A woman who suffered racial and sexual discrimination while employed by the Church of the Seventh-day Adventists demanded record compensation of £5m yesterday after claiming she had been treated as a "leper" and cast out.
Valerie Eccles, a black IT co-ordinator for the Church, told an employment tribunal she had been victimised after making her complaints of racism public. Yesterday, she described to the tribunal in Watford how "flashbacks" of her treatment by senior white members of the Trans European Division of the Church had led to suicidal thoughts, depression and sleep deprivation.
The Seventh-day Adventists have a black majority and are the second wealthiest Christ-ian Church, after the Catholic Church, with global assets of $10bn (£7bn).
Earlier this month an employment tribunal found the Church guilty of both sexually and racially discriminating against Ms Eccles. The president of the European branch of the Church, Dr Bertil Wiklander, was said by the tribunal to have made her "life a living hell" and to have "set out, mercilessly, to destroy her". Ms Eccles was finally dismissed on unproved allegations of gross misconduct last year.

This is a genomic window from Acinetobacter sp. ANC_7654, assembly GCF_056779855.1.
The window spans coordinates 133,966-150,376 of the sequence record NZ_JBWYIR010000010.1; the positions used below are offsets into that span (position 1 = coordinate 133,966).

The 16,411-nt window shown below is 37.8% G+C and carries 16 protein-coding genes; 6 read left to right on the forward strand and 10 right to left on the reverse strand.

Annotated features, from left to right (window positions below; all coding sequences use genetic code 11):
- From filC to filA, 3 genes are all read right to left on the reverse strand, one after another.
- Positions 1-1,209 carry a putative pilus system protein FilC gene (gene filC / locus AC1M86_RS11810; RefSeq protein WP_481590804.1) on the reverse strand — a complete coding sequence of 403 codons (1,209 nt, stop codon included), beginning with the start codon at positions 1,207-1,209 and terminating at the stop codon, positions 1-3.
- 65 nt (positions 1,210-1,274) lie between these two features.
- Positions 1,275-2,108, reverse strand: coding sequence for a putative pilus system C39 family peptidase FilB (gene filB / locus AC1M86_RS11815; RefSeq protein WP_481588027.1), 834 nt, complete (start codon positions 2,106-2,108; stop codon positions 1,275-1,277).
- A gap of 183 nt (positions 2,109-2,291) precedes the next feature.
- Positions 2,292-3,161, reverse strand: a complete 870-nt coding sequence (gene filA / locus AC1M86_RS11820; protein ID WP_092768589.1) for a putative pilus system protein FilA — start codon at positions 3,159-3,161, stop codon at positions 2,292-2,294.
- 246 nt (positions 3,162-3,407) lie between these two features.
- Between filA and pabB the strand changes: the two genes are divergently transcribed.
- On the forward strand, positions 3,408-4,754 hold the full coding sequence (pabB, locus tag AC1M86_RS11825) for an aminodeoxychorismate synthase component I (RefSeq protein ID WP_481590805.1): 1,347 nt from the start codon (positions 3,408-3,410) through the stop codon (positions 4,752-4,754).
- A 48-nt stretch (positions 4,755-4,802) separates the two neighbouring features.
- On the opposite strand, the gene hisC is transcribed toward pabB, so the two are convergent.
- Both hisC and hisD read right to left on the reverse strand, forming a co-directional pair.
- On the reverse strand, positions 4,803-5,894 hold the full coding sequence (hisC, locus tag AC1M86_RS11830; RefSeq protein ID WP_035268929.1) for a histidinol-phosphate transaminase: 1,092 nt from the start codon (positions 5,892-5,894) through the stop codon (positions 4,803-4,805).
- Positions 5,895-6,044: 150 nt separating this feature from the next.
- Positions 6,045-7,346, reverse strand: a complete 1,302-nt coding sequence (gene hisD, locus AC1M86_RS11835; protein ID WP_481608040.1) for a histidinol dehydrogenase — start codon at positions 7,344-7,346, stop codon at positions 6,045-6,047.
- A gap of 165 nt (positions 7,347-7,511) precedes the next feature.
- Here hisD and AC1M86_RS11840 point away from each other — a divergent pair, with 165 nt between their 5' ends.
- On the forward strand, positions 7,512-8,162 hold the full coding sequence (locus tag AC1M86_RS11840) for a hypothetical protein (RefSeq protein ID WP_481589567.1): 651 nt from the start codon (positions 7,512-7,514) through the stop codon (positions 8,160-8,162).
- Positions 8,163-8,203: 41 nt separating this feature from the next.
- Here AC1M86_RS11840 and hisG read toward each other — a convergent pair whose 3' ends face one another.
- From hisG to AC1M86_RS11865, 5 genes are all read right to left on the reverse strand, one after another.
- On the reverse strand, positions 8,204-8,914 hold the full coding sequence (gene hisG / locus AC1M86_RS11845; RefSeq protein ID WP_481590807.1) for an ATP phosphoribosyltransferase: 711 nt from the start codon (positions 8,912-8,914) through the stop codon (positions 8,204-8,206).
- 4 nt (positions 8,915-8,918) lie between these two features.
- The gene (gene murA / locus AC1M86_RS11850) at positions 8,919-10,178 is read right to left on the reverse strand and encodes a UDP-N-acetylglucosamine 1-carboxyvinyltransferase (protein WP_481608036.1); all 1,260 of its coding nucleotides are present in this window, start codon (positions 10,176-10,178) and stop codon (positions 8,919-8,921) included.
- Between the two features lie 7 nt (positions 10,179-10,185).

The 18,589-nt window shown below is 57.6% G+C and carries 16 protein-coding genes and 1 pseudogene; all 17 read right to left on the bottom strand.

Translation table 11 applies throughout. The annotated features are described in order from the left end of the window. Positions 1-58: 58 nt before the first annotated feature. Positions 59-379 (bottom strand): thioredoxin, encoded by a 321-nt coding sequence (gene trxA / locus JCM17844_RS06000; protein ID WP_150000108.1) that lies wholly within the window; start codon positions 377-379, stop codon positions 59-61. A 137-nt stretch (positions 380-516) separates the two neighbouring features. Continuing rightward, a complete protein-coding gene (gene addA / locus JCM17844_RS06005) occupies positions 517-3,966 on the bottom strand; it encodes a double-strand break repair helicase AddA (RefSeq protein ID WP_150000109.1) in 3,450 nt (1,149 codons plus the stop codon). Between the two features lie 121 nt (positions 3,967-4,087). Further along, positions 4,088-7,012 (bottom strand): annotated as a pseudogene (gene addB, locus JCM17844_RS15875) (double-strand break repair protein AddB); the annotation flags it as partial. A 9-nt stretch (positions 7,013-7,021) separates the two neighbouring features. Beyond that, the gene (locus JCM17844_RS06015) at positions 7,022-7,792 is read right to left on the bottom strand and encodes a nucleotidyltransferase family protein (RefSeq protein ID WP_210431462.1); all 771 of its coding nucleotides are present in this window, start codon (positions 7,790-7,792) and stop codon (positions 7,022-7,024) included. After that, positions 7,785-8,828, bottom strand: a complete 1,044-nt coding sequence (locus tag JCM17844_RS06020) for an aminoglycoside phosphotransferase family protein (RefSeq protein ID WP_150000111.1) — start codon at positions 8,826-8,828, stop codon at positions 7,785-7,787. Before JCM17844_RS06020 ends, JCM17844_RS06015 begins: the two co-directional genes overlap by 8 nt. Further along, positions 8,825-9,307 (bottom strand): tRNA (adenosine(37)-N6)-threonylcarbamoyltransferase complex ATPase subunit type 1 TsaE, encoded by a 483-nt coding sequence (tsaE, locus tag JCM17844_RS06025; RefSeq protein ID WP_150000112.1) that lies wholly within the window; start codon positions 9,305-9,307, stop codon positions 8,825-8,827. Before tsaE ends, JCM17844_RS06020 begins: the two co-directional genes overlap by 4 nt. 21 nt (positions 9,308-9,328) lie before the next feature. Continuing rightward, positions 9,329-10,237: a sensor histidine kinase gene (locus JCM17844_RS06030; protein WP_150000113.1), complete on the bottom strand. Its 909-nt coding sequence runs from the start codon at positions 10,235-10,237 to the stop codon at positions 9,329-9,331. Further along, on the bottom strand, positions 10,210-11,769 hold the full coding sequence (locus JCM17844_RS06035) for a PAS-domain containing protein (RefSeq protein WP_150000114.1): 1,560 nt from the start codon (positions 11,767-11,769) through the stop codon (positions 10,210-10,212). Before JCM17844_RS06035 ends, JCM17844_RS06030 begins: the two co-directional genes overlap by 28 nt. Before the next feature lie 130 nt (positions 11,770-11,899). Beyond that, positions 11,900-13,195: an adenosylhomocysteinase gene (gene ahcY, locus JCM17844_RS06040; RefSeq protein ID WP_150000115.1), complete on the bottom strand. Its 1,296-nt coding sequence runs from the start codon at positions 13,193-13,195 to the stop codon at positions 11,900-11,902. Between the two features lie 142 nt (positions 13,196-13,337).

The tribunal said the Church engineered a "hostile environment" in a "continuing campaign to break [her] will ... Dr Wiklander set out to ensure that [Ms Eccles] was dismissed in direct retaliation to her having made a complaint of race discrimination". The tribunal also likened parts of the Trans European Division to a "despotic institution".
It added that the attempt to remove Ms Eccles' "delegate status" amounted to an "excommunication" and that Dr Wiklander "deliberately" set up a situation "in which every member of the Church would act to crush the applicant".
Ms Eccles had first complained that her managers had shouted at her and criticised her for over-dressing and being too assertive.
Ms Eccles said yesterday: "After I complained, the Church treated me like a leper. I was cast out. I was horrified to find that the Church I believe in was racist and vindictive".
Her solicitor, Lawrence Davies, said that because of the "severity of the discrimination we made the first application for punitive damages of which we asked to be assessed at a percentage of the operating income of the Church".
He added: "The Seventh-day Adventist Church seems to believe that if you sue the institution, you are going against God. If so, this implies that the white leadership mistakenly views itself as God."
Yesterday, the tribunal declined to award punitive damages but is expected to order compensation running into tens of thousands of pounds at another hearing.